You want to make sure that it's legit. But the other thing you have to realize is that you need more on your website than those kinds of things in order to prove your expertise. They kind of support and help with proving your expertise, but those things alone won't do it. I'm not saying, Kelly, you would just plop these on your homepage and say, “look how awesome I am.” I think that you, and everybody else out there, has common sense in terms of how to subtly use these things in a way that really enhances one's experience on the website and can really prove yourself even more than the content that you're already providing to your audience and the value that it provides to them will do for you.
That's how you go about it, Kelly. I mean, honestly, that's very simple and that's what you do. Check out different sites in terms of styling and how you would want to do that. You can check out the homepage of Smart Passive Income as well to see kind of where those are. A lot of people show them up front, right at the top. Other people, like myself, we like to show them a little bit down below. It doesn't really make a huge difference but I definitely want to utilize the top portion of a website, which is prime real estate for stuff that really, really matters—call to actions, getting people to subscribe to a list, or getting people into my best content. That sort of thing.
Keeping that stuff above the fold is going to be really important and then this is the kind of thing that could potentially be beneficial for you, so beneath the fold. Again, it's different for every brand and different personalities, so Kelly, play around with it. Yeah, that's how it works and that's where you go and that's how you do it. Best of luck to you, Kelly. I appreciate you calling in and asking a question. I want to send you an AskPat t-shirt for having your question featured here on the show.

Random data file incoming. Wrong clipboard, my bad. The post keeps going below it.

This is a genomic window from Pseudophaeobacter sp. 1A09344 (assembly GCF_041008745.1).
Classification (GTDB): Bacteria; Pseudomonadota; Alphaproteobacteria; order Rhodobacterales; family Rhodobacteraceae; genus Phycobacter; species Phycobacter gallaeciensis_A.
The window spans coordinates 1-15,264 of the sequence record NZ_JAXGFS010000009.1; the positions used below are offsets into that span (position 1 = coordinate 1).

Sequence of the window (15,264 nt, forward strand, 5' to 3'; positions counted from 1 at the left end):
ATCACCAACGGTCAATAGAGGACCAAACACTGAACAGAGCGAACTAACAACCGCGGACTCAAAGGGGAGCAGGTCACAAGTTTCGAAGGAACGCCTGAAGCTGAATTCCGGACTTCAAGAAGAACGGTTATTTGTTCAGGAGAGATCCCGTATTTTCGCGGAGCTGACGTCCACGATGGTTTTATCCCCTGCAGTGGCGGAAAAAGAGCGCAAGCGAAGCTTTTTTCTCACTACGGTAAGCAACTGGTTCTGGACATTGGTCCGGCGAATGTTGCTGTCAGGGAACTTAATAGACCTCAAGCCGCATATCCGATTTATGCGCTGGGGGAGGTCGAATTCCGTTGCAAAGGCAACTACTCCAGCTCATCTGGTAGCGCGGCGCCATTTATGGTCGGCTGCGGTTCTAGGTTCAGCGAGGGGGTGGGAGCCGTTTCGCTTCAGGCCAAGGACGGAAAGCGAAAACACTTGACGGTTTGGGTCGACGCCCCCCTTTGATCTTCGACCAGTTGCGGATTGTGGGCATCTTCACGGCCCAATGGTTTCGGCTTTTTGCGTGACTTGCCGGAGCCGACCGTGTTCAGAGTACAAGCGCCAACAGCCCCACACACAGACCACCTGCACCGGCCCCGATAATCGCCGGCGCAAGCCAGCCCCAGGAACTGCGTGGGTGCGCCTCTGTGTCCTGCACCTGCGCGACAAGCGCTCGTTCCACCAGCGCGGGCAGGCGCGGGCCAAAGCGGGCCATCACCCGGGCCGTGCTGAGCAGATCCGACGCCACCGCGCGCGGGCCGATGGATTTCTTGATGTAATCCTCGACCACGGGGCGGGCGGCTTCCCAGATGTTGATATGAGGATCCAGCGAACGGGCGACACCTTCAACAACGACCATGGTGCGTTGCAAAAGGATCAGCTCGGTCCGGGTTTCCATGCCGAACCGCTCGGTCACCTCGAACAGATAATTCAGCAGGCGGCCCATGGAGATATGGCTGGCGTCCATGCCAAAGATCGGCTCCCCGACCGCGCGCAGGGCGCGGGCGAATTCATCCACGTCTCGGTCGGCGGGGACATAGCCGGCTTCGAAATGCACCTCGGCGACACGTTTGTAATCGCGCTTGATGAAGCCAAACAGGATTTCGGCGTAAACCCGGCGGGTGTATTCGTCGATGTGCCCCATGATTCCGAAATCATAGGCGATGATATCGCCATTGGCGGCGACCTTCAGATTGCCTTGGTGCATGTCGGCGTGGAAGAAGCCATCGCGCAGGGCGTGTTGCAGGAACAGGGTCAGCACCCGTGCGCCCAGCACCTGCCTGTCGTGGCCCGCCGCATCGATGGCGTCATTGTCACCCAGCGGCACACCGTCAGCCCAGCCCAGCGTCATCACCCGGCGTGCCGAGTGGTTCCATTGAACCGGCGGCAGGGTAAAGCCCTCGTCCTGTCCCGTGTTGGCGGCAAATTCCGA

For those of you listening, if you have a question that you'd like potentially featured here on the show, all you have to do is head on over to AskPat.com and you can ask right there on that page. Thank you so much all of you for listening in. I also recommend you catch me live answering all your questions as much as I can within the hour at 1:30 p.m. Pacific every Friday on my Facebook page: Facebook.com/SmartPassiveIncome. That's where you go, and that's where I'll be able to answer questions and interact with you.
I look forward to seeing you there. If not, I'll look forward to serving you in the next episode. And, of course, here is a quote to finish off the day, as always, from, and this one is from E.M. Forster. “In the creative state a man is taken out of himself. He lets down as it was a bucket into his subconscious and draws up something which is normally beyond his reach. He mixes this thing with his normal experiences and out of the mixture he makes a work of art.”
Dang I really love that quote. That's a long one but there's a lot to that. Let me do that one more time, just because it's so great. “In the creative state a man is taken out of himself. He lets down as it was a bucket into his subconscious and draws up something which is normally beyond his reach. He mixes this thing with his normal experiences and out of the mixture he makes a work of art.”
That quote was a work of art, but it's true. When you're in the sort of creative zone, it's almost kind of an out of body experience and you're just kind of reaching levels that you would have never dreamt of before and this is why writing a book can be so amazing, but also so challenging because it's not easy to get into that state. I hope all of you who are building and creating right now can find that creative state and experience what E.M. Forster is talking about because it is amazing. All right guys, take care, and I'll see you in the next episode of AskPat. Bye for now.